• A-positive: 34 percent
  • A-negative: 6 percent
  • B-positive: 9 percent
  • B-negative: 2 percent
  • AB-positive: 3 percent
  • AB-negative: 1 percent

38. POTUS in Twitter’s @POTUS, e.g. : USERNAME
President of the United States (POTUS)

39. Exam with a max score of 1520 : PSAT
Preliminary Scholastic Aptitude Test (PSAT)

42. A/C measure : BTU
In the world of heating, ventilation and air conditioning (HVAC), the power of a heating or cooling unit can be measured in British Thermal Units (BTUs). This dated unit is the amount of energy required to heat a pound of water so that the water’s temperature increases by one degree Fahrenheit.

44. One of the 12 tribes of Israel : ASHER
In the Torah, the Israelites are traced back to Jacob, the grandson of Abraham and twin brother of Esau. Jacob had twelve sons, through his concurrent wives Leah and Rachel, and his two concubines Bilhah and Zilpah. The sons became the ancestors of the Twelve Tribes of Israel. The sons were:

  • Reuben
  • Simeon
  • Levi
  • Judah
  • Dan
  • Naphtali
  • Gad
  • Asher
  • Issachar
  • Zebulun
  • Joseph
  • Benjamin

45. Labor organizer Cesar : CHAVEZ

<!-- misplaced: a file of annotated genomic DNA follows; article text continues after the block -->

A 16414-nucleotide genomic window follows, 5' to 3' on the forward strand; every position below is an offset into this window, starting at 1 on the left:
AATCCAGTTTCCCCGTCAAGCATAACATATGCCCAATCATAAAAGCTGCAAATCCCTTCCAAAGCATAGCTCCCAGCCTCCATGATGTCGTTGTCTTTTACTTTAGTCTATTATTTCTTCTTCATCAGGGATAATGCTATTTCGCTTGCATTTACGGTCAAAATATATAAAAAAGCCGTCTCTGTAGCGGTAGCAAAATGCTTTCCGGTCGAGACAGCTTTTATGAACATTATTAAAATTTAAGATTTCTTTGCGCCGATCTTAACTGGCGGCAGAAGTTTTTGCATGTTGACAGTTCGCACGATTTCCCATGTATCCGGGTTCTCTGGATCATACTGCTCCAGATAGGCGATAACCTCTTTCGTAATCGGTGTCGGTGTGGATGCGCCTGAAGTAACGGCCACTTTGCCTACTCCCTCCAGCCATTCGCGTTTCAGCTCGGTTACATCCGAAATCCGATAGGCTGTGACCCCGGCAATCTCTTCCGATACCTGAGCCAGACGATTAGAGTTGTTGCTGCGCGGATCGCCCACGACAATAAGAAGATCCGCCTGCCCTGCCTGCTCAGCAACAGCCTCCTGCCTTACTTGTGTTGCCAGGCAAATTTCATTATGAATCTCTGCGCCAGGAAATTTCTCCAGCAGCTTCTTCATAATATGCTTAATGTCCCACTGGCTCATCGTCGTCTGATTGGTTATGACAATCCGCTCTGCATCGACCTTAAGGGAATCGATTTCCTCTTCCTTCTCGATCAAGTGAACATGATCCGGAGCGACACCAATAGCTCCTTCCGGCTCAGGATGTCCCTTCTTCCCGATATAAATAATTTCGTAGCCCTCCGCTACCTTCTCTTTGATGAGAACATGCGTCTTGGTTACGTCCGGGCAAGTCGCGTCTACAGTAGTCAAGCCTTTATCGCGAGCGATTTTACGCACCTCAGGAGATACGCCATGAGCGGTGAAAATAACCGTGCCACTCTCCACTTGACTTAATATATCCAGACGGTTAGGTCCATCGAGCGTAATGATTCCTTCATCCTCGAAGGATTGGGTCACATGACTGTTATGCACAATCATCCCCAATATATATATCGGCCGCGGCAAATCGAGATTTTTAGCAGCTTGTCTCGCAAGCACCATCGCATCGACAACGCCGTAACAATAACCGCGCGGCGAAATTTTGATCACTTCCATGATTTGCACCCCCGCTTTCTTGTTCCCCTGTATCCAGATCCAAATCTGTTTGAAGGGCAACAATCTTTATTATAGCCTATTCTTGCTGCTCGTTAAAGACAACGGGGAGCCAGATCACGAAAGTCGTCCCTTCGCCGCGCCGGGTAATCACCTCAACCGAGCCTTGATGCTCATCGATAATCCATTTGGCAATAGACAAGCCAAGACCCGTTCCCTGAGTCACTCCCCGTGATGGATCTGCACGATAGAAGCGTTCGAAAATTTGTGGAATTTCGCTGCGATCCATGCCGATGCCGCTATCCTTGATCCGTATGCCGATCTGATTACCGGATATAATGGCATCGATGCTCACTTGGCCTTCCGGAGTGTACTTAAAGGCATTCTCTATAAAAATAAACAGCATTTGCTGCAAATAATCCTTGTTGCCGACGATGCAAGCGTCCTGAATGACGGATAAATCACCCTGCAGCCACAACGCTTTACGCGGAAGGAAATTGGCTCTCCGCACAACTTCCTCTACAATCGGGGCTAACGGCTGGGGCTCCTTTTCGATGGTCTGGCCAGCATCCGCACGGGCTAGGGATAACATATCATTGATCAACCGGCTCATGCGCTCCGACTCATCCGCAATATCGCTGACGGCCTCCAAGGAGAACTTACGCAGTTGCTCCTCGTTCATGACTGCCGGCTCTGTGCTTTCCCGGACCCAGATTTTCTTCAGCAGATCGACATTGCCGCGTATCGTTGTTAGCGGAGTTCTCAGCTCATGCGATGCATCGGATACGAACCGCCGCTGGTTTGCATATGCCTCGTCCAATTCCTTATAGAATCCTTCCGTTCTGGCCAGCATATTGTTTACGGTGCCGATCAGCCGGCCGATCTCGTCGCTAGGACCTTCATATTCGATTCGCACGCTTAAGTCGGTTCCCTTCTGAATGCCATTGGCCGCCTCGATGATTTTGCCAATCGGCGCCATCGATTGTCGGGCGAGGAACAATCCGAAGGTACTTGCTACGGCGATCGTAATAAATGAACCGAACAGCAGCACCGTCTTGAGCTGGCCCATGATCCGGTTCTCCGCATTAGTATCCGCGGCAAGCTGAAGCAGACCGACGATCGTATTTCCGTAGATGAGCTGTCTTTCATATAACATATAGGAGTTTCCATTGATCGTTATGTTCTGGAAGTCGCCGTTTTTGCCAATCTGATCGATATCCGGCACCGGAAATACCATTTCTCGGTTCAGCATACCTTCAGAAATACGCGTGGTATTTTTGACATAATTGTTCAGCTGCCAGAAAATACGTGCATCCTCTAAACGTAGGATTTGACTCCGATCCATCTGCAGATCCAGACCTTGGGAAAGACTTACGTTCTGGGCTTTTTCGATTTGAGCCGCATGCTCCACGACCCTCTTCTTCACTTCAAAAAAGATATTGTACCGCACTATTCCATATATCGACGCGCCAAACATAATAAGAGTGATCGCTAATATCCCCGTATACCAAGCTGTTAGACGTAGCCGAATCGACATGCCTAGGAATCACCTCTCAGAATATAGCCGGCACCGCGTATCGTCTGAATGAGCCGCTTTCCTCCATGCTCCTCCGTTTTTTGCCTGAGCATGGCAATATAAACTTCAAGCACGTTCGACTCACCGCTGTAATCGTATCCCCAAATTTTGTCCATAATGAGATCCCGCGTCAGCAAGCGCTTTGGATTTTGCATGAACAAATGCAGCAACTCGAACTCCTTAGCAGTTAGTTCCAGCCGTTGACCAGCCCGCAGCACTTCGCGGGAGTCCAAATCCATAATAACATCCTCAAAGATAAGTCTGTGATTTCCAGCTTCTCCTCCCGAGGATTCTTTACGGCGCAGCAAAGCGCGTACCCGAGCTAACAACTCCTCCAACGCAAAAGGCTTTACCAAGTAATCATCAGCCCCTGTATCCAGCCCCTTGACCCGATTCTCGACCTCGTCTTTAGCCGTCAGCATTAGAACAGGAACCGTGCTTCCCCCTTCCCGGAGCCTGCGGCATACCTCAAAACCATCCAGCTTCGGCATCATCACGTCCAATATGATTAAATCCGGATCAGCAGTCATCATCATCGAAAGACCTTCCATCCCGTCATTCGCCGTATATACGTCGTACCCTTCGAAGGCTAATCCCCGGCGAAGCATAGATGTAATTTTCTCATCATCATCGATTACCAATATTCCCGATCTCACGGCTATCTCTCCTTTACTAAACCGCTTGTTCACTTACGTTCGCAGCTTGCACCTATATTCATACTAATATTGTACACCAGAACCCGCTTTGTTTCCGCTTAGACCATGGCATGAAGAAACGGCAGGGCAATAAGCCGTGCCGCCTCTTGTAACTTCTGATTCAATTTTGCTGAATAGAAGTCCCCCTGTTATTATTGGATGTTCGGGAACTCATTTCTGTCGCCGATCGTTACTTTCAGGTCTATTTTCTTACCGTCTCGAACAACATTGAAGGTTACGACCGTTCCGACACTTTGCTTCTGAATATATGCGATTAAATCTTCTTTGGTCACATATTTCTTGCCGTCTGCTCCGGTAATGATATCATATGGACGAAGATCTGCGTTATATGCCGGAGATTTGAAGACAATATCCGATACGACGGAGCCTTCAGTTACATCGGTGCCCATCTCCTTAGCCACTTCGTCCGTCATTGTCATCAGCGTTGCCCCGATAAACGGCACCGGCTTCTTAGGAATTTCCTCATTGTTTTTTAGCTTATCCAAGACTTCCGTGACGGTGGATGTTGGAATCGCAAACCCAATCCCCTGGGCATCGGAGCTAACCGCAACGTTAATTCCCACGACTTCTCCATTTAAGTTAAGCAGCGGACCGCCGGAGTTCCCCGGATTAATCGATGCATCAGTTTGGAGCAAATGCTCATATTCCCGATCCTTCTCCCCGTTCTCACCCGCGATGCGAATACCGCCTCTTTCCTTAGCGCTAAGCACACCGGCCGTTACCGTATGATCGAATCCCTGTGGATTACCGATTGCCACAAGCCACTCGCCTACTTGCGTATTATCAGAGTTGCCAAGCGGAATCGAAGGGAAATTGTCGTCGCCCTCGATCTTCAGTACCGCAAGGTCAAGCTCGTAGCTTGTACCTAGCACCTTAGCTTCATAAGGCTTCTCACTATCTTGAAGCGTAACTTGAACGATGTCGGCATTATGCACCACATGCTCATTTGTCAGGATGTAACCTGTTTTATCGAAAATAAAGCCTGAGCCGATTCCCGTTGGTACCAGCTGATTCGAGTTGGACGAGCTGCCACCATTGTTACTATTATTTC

César Chávez was a Mexican American farm worker, and co-founder of the union today known as the United Farm Workers. Chávez was born in Yuma, Arizona, but moved to California as a child with his family. He never attended high school, dropping out to become a full-time migrant farm worker. In 1944, at 17 years of age, he joined the US Navy and served for two years. 5-6 years after returning from the military, back working as a farm laborer, Chávez became politically active and rose to national attention as an articulate union leader during some high profile strikes. He is remembered annually here in California on his birthday, March 31, which is a state holiday.

51. Kama ___ : SUTRA
The “Kama Sutra” is renowned for its descriptions of positions that can be used for sexual intercourse, but the sutra includes many other texts that deal with various matters of a sexual nature including how to woo a woman, the conduct of a “chief wife”, the conduct of “other” wives, how to make money as a courtesan and much, much more, as if that isn’t enough …

55. Rope tow alternative : T-BAR
A T-bar is a type of ski lift on which the skiers are pulled up the hill in pairs, with each pair standing (not sitting!) either side of T-shaped metal bar. The bar is placed behind the thighs, pulling along the skiers as they remain standing on their skis (hopefully!). There’s also a J-bar, a similar device, but with each J-shaped bar used by one skier at a time.